The Dutch company Attika Architekten used faces when decorating a building in Vathorst, Amersfoort, only they were not the faces of kings, scholars or heroes, they were recognizable emojis from the template used by WhatsApp, among others.
The façade of the brick building Plein Rond de Eik sports 22 emoji. However, the faces only appear on one side of the building, which overlooks the town square around a 150-year-old oak. The building itself houses shops on the ground floor and apartments in the rest of the floors. It's also home to a library, a theater, and a school, which might have influenced the choice of using emojis.
"For this project we wanted to add something contemporary, interesting and recognizable on this particular façade for the viewers, as most of them are teenagers going to the school next door," Changiz Tehrani of Attika Architekten told Sputnik.
According to Changiz Tehrani, Attika Architekten always tries to understand the context of its projects and customize them accordingly, by using minute details such as decorative fences, catchy phrases, the date of construction or other special touches.
Tehrani suggested that emoticons are the international language of the now, since the entire world communicates with these iconic faces, which are universally recognizable and need no explanation. The idea of using emoticons in urban design is tempting enough and might attract similar-minded lovers of state-of-the-art design.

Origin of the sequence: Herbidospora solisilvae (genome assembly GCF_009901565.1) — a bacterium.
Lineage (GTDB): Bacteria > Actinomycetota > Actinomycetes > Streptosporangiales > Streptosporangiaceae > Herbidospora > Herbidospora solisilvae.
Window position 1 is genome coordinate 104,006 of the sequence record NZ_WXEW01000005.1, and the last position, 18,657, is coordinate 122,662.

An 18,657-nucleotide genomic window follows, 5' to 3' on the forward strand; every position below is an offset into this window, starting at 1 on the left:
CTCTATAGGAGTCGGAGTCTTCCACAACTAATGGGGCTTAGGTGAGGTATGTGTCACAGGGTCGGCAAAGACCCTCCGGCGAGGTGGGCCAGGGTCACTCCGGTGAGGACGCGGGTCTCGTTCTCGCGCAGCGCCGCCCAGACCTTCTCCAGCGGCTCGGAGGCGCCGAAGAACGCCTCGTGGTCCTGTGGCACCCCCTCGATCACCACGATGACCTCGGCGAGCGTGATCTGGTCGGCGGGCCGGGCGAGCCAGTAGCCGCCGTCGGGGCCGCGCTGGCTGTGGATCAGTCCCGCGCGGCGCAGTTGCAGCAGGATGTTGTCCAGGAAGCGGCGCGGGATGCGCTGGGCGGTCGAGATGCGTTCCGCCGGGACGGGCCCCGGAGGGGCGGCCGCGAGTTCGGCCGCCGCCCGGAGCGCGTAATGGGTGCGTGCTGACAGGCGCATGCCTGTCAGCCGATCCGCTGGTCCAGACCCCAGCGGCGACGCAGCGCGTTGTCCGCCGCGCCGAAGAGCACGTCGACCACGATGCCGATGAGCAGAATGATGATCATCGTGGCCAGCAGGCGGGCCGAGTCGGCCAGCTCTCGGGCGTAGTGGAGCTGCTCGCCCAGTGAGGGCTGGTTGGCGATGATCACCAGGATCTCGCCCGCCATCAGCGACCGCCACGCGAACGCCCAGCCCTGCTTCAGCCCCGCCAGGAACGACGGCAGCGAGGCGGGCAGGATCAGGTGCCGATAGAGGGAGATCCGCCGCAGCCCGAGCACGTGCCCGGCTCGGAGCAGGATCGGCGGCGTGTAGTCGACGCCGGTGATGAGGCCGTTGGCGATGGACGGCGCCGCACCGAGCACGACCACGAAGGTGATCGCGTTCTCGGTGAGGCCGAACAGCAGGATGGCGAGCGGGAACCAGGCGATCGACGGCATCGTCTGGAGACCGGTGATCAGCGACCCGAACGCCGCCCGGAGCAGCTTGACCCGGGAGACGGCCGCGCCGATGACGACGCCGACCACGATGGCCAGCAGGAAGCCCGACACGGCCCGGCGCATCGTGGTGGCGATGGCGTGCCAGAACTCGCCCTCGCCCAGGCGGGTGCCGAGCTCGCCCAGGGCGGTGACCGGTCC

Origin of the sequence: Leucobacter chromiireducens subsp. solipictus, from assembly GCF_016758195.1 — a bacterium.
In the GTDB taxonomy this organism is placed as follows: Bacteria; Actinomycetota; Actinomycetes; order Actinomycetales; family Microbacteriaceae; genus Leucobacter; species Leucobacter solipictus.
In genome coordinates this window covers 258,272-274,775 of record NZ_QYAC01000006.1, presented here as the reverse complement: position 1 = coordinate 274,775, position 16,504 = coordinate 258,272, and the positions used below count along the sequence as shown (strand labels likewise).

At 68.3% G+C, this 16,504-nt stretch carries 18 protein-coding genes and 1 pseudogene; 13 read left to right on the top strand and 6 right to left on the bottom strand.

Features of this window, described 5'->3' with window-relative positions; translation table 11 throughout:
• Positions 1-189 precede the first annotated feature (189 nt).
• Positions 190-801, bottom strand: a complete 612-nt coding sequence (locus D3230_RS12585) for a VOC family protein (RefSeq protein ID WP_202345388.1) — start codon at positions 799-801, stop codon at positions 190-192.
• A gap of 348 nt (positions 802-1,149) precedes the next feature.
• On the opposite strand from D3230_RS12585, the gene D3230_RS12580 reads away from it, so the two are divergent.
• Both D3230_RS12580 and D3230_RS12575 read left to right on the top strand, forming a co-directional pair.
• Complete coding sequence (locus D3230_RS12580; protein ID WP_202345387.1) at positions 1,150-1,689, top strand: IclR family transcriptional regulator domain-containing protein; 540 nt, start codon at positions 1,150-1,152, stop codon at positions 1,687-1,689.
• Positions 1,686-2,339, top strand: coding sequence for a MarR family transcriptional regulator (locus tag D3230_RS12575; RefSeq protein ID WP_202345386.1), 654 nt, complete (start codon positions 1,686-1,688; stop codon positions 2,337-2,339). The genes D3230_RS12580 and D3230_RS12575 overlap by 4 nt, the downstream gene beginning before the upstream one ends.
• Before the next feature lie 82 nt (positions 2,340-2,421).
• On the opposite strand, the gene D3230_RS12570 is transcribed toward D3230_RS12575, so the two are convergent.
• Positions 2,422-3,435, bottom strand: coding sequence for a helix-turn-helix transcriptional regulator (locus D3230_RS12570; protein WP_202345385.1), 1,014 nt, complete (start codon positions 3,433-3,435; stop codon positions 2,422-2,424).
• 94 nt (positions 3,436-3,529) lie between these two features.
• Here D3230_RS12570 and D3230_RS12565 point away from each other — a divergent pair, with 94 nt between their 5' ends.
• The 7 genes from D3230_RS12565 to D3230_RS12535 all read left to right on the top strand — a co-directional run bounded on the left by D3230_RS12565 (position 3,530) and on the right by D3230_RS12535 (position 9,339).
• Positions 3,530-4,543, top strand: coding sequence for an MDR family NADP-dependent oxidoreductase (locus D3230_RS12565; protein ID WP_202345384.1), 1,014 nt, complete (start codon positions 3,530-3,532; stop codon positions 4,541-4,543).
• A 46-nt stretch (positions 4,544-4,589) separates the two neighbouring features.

"I don't know if it will become a trend; our goal was to connect the building with the viewers and not to make a statement," Tehrani told Sputnik.
According to Tehrani, locals had contradictory opinions on the unconventional design, while some people have not noticed the smileys at all, because they are subtly placed. Nevertheless, the emoticon-decorated building has triggered broad international interest, which the company did not quite expect.
Attika Architekten has worked on the Center of Vathorst since 2004, when they designed its master plan. At present, the company, which is active across the Netherlands, is busy with the housing project Alkmaar Schelphoek, and with concrete "shell" ornaments, which reflect the history of the place.